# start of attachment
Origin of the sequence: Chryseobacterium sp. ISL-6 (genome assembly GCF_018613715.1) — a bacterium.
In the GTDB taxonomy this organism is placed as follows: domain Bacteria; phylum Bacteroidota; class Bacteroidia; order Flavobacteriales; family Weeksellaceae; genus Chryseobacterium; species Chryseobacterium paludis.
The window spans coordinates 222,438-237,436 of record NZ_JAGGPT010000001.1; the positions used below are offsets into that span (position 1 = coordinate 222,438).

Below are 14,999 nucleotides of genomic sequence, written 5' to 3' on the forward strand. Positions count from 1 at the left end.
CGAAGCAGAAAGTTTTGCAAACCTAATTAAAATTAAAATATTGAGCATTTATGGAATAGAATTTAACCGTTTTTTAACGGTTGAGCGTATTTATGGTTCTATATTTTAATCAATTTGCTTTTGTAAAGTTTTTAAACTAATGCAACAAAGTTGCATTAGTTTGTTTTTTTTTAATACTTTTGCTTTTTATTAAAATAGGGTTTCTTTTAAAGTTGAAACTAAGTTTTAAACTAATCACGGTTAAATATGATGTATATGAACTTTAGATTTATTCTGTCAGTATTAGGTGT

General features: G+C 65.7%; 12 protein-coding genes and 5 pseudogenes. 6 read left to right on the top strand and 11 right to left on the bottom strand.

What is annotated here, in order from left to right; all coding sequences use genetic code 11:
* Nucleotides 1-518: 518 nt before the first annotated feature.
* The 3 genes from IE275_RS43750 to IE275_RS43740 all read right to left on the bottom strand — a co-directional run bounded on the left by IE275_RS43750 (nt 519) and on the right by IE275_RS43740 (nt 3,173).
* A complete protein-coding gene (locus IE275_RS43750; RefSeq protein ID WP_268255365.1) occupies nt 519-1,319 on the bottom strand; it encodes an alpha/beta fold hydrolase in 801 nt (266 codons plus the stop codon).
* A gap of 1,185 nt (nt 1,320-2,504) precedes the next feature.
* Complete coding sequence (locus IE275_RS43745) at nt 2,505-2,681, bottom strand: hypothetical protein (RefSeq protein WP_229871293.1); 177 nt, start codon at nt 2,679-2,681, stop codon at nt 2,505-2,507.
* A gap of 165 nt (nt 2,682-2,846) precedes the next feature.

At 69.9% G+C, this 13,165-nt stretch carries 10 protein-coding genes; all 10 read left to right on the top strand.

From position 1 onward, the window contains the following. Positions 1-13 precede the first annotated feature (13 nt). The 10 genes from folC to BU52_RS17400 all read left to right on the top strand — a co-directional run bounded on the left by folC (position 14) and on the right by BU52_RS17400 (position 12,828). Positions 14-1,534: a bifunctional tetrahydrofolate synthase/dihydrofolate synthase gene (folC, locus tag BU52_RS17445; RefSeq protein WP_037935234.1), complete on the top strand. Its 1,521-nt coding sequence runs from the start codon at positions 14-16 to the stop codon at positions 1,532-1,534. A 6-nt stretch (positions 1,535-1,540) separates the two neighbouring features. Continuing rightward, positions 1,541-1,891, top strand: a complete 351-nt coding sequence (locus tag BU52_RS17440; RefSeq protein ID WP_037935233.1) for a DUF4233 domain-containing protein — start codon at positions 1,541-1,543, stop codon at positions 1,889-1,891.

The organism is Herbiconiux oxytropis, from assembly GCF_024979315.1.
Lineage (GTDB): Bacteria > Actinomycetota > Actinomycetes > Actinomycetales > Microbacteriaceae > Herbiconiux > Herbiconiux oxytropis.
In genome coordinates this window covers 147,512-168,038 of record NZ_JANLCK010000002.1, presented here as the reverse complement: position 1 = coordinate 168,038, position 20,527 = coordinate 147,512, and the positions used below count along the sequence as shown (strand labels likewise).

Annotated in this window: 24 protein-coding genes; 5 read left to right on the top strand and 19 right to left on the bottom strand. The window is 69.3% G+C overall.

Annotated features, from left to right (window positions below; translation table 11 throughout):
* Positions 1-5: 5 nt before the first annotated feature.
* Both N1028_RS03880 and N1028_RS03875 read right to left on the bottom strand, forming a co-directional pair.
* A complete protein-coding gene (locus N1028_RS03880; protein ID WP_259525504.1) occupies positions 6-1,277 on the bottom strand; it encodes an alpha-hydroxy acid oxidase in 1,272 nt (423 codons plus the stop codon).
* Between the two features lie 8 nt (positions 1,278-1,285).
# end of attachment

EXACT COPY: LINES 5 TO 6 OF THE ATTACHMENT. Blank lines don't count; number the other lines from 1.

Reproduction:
CGAAGCAGAAAGTTTTGCAAACCTAATTAAAATTAAAATATTGAGCATTTATGGAATAGAATTTAACCGTTTTTTAACGGTTGAGCGTATTTATGGTTCTATATTTTAATCAATTTGCTTTTGTAAAGTTTTTAAACTAATGCAACAAAGTTGCATTAGTTTGTTTTTTTTTAATACTTTTGCTTTTTATTAAAATAGGGTTTCTTTTAAAGTTGAAACTAAGTTTTAAACTAATCACGGTTAAATATGATGTATATGAACTTTAGATTTATTCTGTCAGTATTAGGTGT

General features: G+C 65.7%; 12 protein-coding genes and 5 pseudogenes. 6 read left to right on the top strand and 11 right to left on the bottom strand.